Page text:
You’ve probably read about different skin types countless times, but if you’re not entirely sure which one you have then you’re not alone. However, understanding skin types (and which specific skin type you have) is important for making sure you’re getting the most out of the products you’re using. If you’re not sure where your complexion sits on the skin type spectrum, then read on for our ultimate guide to different skin types.
What skin type am I?
There are four main skin types:
When you’ve layered products onto your face, or if you’ve been wearing make‐up all day, your skin can look and feel very different from how it would naturally. The result of this is that you may think you have a certain skin type when in reality you don’t.
One way to identify your skin type is to take your face back to basics, and wash away all traces of make‐up and products using a gentle cleanser. Once you’ve thoroughly cleansed your skin, pat your face dry and wait for 20 to 60 minutes. Then, inspect your face in the mirror and see which of the following best applies to you:
After 30 minutes, if your skin feels tight, itchy, or looks flaky, chances are you have dry skin. Dry skin is lacking in moisture. It means that pores secrete little‐to‐no sebum – the oil that coats, moisturises and protects your skin. Another way to confirm whether you have dry skin would be to press a blotting paper over your face. If the paper shows little or no oil when you hold it up to the light, your skin is dry.
Dry skin can often feel very uncomfortable and can appear rough in texture. The scaly, flaky patches can make it difficult to apply make‐up evenly. Dry skin can leave your complexion looking dull, and can also mean your skin is more susceptible to showing fine lines. On a positive note, however, you probably have very small pores and far fewer breakouts than those with oilier complexions.
If you have dry skin, then incorporate products specifically formulated to boost hydration at each stage of your skincare routine. In addition to using a hydrating cleanser, try combining your moisturiser with a serum to intensely hydrate.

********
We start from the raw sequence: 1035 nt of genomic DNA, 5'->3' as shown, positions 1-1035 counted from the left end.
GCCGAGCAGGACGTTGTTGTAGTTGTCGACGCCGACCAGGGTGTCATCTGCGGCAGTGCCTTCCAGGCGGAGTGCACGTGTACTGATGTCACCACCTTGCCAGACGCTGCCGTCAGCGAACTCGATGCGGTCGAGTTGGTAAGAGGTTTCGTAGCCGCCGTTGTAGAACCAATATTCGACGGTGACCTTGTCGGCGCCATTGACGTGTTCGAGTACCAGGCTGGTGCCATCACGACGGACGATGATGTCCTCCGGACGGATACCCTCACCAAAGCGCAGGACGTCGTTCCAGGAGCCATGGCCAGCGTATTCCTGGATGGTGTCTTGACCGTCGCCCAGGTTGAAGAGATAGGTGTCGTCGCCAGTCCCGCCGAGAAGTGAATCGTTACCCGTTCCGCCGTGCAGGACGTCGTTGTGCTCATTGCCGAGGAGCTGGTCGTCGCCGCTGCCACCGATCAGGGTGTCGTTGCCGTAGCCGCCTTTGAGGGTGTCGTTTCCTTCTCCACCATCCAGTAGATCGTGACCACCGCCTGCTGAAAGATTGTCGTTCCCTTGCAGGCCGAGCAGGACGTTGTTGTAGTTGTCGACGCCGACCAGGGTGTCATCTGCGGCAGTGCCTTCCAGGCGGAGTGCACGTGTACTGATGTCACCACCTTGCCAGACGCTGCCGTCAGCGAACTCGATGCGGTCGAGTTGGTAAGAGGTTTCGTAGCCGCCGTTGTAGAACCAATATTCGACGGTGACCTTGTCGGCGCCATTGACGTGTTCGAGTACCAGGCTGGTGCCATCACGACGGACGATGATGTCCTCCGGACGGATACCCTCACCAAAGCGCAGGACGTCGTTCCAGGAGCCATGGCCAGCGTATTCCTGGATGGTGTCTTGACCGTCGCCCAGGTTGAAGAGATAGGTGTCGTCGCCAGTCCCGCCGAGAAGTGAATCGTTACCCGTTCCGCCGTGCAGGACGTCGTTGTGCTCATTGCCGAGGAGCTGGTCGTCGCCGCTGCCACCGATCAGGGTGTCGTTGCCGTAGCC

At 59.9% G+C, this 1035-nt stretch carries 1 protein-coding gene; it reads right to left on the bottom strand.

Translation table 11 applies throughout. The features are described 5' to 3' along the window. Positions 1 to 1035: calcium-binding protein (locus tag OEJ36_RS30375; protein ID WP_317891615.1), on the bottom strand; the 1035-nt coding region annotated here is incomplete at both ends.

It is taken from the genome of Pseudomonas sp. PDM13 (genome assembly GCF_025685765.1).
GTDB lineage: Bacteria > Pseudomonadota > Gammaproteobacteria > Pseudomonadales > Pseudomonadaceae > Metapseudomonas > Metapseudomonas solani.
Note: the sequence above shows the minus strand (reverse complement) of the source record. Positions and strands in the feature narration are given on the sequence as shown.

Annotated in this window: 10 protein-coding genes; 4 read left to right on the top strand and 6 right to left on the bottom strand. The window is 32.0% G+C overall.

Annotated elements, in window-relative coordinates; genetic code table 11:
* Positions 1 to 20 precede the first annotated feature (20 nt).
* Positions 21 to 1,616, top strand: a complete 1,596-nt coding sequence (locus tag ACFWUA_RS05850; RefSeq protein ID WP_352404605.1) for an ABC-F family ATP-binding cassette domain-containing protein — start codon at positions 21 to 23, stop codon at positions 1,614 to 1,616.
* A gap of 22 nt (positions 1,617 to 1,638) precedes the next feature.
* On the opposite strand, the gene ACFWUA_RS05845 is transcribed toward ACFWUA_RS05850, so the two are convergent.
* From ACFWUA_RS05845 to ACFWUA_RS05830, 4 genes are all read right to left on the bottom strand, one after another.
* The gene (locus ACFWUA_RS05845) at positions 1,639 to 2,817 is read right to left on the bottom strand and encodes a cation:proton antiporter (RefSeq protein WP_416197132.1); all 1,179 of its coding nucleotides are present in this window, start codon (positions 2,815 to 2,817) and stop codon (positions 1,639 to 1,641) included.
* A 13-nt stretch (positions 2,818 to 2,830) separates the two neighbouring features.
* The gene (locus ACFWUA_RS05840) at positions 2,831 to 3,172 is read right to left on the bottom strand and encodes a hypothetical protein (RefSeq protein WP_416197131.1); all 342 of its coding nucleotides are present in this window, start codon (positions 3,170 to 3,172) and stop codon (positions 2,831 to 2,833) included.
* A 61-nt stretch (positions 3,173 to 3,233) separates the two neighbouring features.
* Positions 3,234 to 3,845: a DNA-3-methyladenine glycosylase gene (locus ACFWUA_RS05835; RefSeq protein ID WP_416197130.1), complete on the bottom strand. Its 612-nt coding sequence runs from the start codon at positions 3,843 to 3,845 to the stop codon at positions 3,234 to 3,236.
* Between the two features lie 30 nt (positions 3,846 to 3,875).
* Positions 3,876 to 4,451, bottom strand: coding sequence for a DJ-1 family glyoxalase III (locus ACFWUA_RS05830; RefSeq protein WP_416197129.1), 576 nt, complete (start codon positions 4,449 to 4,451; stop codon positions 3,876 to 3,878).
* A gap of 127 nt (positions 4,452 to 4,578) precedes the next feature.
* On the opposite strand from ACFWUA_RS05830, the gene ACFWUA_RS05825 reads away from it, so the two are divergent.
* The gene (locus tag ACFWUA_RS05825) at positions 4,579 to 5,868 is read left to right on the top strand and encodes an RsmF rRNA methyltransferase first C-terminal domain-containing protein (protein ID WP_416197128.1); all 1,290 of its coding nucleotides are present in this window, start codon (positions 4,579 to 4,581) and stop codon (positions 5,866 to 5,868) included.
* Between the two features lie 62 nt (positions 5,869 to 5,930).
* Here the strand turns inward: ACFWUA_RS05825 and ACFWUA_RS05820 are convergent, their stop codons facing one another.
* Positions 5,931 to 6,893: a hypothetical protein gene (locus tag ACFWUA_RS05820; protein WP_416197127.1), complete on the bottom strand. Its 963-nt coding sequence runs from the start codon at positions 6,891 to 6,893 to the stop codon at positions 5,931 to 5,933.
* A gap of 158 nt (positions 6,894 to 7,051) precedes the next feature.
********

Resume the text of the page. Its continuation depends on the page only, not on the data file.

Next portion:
If, after 30 minutes, the skin on your forehead and around your nose and chin is looking oily, but your cheeks feel tight and dry, you may have combination skin. You can check this by seeing whether a blotting paper picks up oil around your T‐Zone as well as on your cheeks.
Combination skin is common because there are more oil‐producing glands around your T‐Zone. This means your skin can often appear slick and oily in this area, making it more prone to blemishes and blocked pores. In contrast, the skin on your cheeks and the rest of your face can suffer from all the symptoms of dry skin, including tightness, flaking and roughness.
Use a cleanser and scrub that work to purify your skin, leaving it looking healthy and blemish‐free. Just make sure to follow up your cleansing with an oil‐free moisturiser to hydrate the drier areas of your face without clogging pores.
After 30 minutes, if the skin across your whole face appears shiny and feels oily, you probably have oily skin. Using blotting paper, you’ll be able to recognise oily skin if the paper picks up oil from all over your face and appears saturated.
Oily skin is caused by the overproduction of sebum from your sebaceous glands. Genetics determine which skin type you have. However, certain factors, such as your hormones, can make your skin produce more oil. Having oily skin can leave your face looking shiny and greasy by lunchtime. You may find yourself having to reapply your make‐up as it seems to slide off your face throughout the day. Oily skin can also mean your pores appear larger, and that you’re more prone to spots and blemishes caused by blocked pores.
Choose skincare products that specifically target excess oil to refine and mattify oily skin. Face scrubs can be a great addition to a skincare routine for oily skin. They can help to tighten pores and visibly reduce shine.
If your skin doesn’t appear particularly dry or oily after 30 minutes, then your skin type is probably normal.
Normal skin is usually neither tight nor greasy and is not particularly susceptible to blemishes and breakouts. People with normal skin usually have small pores, and soft, supple skin as well as a clear, radiant complexion. You might not need to do much to keep your skin looking healthy and hydrated. But, that doesn’t mean you can skip the skincare routine completely.
Even normal skin types can be affected by impurities and pollution. Use a cleanser that targets 100% of toxins, and follow this with a moisturiser that works to protect your skin from external pollutants. And remember, no matter your skin type, always follow up your daytime routine with SPF, so your skin is protected from the sun’s rays.
To get a full list of products suitable for your skin type, try out our product recommendation tool here:
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